Teleportation isn't just a matter of transplanting something to a new location. It is an exchange of two portions of space. If something goes there, then whatever is there already has to come back. If Anne had been sent underground, then instead of a thunderclap there would have been a perfectly Anne-shaped piece of rock left standing in her place. If she had been sent to another location that was a short distance above ground level, then nothing would have happened - she would have just disappeared and been replaced with air. But neither of these things happened. Anne Poole was replaced with an Anne Poole-shaped volume of near-vacuum. As pressure equalised in the room, that caused a thunderclap.
That thunderclap - as half a dozen of them knew instantly - meant that Anne could not be rescued. Teleportation programming is an extremely protracted process even with the bare minimum of safety precautions observed. Coming up with an entirely new program - even a corrected version of the corrupted one - in less than a full day is humanly impossible. If there had been no thunderclap then there was a chance, however slim, that Anne would survive the fall to ground level and be found, or make her way home. If she had been replaced with a mineral likeness, then that meant she was fixed in space - fossilised alive - inside the coal seam. They could have run the corrupted program a second time and pulled her out again within moments. But the thunderclap meant she had been transported to a high altitude, and that meant she had started falling. Her location had changed and running the experiment again - which they did, in spite of all of the above - could only have realistically served to rescue more chunks of low-pressure air.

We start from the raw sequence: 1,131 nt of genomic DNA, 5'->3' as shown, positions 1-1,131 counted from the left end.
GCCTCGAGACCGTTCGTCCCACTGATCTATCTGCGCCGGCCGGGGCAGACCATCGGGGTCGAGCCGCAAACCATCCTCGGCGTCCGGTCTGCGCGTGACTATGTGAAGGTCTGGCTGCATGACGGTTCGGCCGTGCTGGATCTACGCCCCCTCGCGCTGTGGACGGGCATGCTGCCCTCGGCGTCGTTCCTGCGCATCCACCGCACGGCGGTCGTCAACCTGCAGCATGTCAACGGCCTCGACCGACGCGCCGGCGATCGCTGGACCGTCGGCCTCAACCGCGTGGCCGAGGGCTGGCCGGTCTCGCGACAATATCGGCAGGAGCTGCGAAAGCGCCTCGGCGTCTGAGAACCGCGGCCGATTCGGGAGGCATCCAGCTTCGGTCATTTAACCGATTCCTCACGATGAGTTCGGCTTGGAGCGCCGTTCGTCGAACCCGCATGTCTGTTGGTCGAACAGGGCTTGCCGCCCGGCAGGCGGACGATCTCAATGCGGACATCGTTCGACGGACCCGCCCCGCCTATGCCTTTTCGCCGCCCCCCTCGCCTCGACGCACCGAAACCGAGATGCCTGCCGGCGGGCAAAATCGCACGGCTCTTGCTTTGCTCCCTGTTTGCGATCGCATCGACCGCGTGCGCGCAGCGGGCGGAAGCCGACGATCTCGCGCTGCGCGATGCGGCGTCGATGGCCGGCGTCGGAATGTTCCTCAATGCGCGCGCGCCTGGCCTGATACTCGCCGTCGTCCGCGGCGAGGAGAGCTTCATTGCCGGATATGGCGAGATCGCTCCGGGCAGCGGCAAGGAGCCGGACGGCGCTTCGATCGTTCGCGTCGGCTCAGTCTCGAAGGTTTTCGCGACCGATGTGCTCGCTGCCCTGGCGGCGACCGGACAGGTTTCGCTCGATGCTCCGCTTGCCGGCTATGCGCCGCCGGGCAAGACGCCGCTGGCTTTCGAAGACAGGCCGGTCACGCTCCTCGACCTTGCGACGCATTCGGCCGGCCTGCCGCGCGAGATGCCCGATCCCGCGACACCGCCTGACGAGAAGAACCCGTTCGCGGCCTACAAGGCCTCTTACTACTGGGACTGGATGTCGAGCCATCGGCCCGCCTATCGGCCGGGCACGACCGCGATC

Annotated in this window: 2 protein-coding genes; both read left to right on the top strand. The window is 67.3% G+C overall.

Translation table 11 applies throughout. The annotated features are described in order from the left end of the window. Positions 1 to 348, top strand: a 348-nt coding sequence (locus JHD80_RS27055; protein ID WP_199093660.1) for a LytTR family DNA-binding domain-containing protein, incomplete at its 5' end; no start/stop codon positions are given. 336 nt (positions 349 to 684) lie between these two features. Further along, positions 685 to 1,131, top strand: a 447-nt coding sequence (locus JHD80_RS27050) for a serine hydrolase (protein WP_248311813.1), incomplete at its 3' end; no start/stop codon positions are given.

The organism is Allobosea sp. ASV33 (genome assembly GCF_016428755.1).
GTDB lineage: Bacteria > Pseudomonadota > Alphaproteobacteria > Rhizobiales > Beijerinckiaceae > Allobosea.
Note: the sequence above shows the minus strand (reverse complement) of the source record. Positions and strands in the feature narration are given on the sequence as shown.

Anne Poole's body is never found and the search of the surrounding countryside is called off after a few months.